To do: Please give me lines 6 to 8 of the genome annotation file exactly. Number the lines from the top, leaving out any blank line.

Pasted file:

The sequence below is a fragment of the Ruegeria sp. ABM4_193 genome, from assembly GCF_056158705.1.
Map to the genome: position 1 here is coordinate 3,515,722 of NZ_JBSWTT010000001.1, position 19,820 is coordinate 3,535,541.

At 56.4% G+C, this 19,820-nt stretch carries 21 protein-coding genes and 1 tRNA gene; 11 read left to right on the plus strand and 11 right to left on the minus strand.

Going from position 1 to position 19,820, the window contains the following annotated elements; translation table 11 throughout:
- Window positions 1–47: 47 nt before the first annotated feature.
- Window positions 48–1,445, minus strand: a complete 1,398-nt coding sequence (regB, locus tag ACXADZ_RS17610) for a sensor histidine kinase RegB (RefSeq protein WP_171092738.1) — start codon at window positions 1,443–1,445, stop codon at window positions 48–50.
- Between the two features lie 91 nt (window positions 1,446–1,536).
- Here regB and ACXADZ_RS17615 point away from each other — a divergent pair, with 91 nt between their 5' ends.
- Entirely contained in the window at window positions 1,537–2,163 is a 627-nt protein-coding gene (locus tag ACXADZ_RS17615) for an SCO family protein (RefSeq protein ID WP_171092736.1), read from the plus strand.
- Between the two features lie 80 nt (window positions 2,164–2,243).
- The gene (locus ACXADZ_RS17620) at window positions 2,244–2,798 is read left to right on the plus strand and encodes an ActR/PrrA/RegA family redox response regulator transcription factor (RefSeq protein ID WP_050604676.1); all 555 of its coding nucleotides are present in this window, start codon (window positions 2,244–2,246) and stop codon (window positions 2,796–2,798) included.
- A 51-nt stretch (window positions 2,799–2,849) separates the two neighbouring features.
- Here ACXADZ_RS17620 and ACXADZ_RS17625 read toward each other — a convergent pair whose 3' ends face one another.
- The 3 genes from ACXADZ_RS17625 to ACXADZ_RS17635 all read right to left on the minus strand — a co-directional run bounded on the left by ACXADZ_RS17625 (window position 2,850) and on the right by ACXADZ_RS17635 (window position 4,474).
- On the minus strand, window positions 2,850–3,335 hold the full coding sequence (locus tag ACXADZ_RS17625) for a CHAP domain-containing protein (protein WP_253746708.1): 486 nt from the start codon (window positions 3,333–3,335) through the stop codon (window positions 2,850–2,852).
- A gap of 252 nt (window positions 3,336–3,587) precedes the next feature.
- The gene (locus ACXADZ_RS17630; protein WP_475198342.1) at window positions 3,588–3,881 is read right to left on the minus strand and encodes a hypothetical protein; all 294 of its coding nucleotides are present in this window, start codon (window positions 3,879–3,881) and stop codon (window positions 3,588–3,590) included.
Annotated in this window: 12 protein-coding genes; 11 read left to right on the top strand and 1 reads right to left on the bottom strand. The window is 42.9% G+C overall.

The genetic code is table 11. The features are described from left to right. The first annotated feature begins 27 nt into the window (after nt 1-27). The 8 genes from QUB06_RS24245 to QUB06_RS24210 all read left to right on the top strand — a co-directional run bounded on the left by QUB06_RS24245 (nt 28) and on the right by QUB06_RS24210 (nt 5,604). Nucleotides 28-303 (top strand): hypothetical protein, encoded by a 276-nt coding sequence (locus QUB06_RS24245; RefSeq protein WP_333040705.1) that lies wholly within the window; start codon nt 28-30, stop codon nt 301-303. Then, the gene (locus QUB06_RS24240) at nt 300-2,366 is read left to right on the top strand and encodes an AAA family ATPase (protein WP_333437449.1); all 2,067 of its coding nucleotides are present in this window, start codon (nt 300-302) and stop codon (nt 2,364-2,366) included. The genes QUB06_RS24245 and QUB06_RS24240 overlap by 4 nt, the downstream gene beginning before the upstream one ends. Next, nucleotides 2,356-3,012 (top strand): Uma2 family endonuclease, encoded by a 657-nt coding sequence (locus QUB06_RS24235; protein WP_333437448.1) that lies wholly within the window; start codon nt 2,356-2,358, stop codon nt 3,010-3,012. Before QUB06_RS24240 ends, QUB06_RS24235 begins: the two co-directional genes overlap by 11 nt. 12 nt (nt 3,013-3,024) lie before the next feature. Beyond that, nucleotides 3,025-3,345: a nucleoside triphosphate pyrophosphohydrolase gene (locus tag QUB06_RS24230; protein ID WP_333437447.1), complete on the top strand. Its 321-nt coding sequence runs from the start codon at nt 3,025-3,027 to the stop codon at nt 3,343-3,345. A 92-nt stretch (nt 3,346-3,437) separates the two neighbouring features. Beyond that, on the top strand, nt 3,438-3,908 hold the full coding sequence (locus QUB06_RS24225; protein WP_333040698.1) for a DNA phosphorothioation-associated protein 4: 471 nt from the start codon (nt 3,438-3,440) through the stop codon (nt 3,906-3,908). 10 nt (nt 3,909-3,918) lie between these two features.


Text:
- Window positions 48–1,445, minus strand: a complete 1,398-nt coding sequence (regB, locus tag ACXADZ_RS17610) for a sensor histidine kinase RegB (RefSeq protein WP_171092738.1) — start codon at window positions 1,443–1,445, stop codon at window positions 48–50.
- Between the two features lie 91 nt (window positions 1,446–1,536).
- Here regB and ACXADZ_RS17615 point away from each other — a divergent pair, with 91 nt between their 5' ends.